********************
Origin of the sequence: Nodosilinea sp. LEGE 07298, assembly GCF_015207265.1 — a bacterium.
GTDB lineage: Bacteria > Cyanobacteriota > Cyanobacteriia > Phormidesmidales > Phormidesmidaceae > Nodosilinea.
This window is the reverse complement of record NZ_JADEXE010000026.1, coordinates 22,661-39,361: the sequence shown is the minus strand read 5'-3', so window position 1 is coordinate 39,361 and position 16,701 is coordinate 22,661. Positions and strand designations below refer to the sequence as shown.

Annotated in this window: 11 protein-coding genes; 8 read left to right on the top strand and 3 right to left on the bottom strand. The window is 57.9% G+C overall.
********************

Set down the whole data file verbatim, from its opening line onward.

Origin of the sequence: Nodosilinea sp. LEGE 07298, assembly GCF_015207265.1 — a bacterium.
GTDB lineage: Bacteria > Cyanobacteriota > Cyanobacteriia > Phormidesmidales > Phormidesmidaceae > Nodosilinea.
This window is the reverse complement of record NZ_JADEXE010000026.1, coordinates 22,661-39,361: the sequence shown is the minus strand read 5'-3', so window position 1 is coordinate 39,361 and position 16,701 is coordinate 22,661. Positions and strand designations below refer to the sequence as shown.

Annotated in this window: 11 protein-coding genes; 8 read left to right on the top strand and 3 right to left on the bottom strand. The window is 57.9% G+C overall.